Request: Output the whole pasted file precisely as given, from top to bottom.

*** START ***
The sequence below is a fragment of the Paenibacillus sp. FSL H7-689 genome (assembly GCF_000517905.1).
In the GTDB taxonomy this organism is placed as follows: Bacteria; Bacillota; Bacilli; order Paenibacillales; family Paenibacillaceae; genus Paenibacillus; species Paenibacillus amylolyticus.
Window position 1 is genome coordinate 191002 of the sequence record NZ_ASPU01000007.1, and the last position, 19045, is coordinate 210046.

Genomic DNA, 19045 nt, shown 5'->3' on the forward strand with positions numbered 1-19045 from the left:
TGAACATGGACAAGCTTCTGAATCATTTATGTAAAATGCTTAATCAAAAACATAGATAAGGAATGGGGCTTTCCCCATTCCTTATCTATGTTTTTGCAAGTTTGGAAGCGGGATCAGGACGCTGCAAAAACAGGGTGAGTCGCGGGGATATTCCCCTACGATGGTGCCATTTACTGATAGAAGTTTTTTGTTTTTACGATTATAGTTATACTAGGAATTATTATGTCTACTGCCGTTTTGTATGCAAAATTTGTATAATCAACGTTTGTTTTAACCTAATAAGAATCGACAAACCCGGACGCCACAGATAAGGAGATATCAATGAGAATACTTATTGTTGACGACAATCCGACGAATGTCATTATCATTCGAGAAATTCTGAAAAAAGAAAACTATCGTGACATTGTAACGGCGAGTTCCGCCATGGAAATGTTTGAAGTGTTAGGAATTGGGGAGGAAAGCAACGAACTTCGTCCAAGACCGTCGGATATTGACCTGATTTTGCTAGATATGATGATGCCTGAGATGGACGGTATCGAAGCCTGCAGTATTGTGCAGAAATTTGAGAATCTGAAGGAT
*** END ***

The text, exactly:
The sequence below is a fragment of the Paenibacillus sp. FSL H7-689 genome (assembly GCF_000517905.1).
In the GTDB taxonomy this organism is placed as follows: Bacteria; Bacillota; Bacilli; order Paenibacillales; family Paenibacillaceae; genus Paenibacillus; species Paenibacillus amylolyticus.
Window position 1 is genome coordinate 191002 of the sequence record NZ_ASPU01000007.1, and the last position, 19045, is coordinate 210046.

Genomic DNA, 19045 nt, shown 5'->3' on the forward strand with positions numbered 1-19045 from the left:
TGAACATGGACAAGCTTCTGAATCATTTATGTAAAATGCTTAATCAAAAACATAGATAAGGAATGGGGCTTTCCCCATTCCTTATCTATGTTTTTGCAAGTTTGGAAGCGGGATCAGGACGCTGCAAAAACAGGGTGAGTCGCGGGGATATTCCCCTACGATGGTGCCATTTACTGATAGAAGTTTTTTGTTTTTACGATTATAGTTATACTAGGAATTATTATGTCTACTGCCGTTTTGTATGCAAAATTTGTATAATCAACGTTTGTTTTAACCTAATAAGAATCGACAAACCCGGACGCCACAGATAAGGAGATATCAATGAGAATACTTATTGTTGACGACAATCCGACGAATGTCATTATCATTCGAGAAATTCTGAAAAAAGAAAACTATCGTGACATTGTAACGGCGAGTTCCGCCATGGAAATGTTTGAAGTGTTAGGAATTGGGGAGGAAAGCAACGAACTTCGTCCAAGACCGTCGGATATTGACCTGATTTTGCTAGATATGATGATGCCTGAGATGGACGGTATCGAAGCCTGCAGTATTGTGCAGAAATTTGAGAATCTGAAGGAT